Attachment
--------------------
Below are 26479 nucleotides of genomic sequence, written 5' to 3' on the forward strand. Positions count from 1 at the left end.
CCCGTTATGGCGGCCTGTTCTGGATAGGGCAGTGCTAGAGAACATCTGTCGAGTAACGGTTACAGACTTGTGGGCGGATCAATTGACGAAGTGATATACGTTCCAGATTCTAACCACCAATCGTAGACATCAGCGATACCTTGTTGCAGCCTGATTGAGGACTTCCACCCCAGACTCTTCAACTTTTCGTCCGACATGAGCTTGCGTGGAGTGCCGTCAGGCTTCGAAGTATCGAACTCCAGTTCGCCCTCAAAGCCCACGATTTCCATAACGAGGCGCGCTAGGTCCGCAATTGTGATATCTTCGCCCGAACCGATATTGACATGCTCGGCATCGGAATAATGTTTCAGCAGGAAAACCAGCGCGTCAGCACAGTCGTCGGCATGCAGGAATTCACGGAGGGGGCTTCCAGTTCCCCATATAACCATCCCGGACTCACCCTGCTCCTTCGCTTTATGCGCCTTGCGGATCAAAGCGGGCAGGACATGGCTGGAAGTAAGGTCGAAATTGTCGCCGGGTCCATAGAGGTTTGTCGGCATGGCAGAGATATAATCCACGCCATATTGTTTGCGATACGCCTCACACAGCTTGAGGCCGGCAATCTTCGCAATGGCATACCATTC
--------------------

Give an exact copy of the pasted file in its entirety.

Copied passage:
Below are 26479 nucleotides of genomic sequence, written 5' to 3' on the forward strand. Positions count from 1 at the left end.
CCCGTTATGGCGGCCTGTTCTGGATAGGGCAGTGCTAGAGAACATCTGTCGAGTAACGGTTACAGACTTGTGGGCGGATCAATTGACGAAGTGATATACGTTCCAGATTCTAACCACCAATCGTAGACATCAGCGATACCTTGTTGCAGCCTGATTGAGGACTTCCACCCCAGACTCTTCAACTTTTCGTCCGACATGAGCTTGCGTGGAGTGCCGTCAGGCTTCGAAGTATCGAACTCCAGTTCGCCCTCAAAGCCCACGATTTCCATAACGAGGCGCGCTAGGTCCGCAATTGTGATATCTTCGCCCGAACCGATATTGACATGCTCGGCATCGGAATAATGTTTCAGCAGGAAAACCAGCGCGTCAGCACAGTCGTCGGCATGCAGGAATTCACGGAGGGGGCTTCCAGTTCCCCATATAACCATCCCGGACTCACCCTGCTCCTTCGCTTTATGCGCCTTGCGGATCAAAGCGGGCAGGACATGGCTGGAAGTAAGGTCGAAATTGTCGCCGGGTCCATAGAGGTTTGTCGGCATGGCAGAGATATAATCCACGCCATATTGTTTGCGATACGCCTCACACAGCTTGAGGCCGGCAATCTTCGCAATGGCATACCATTC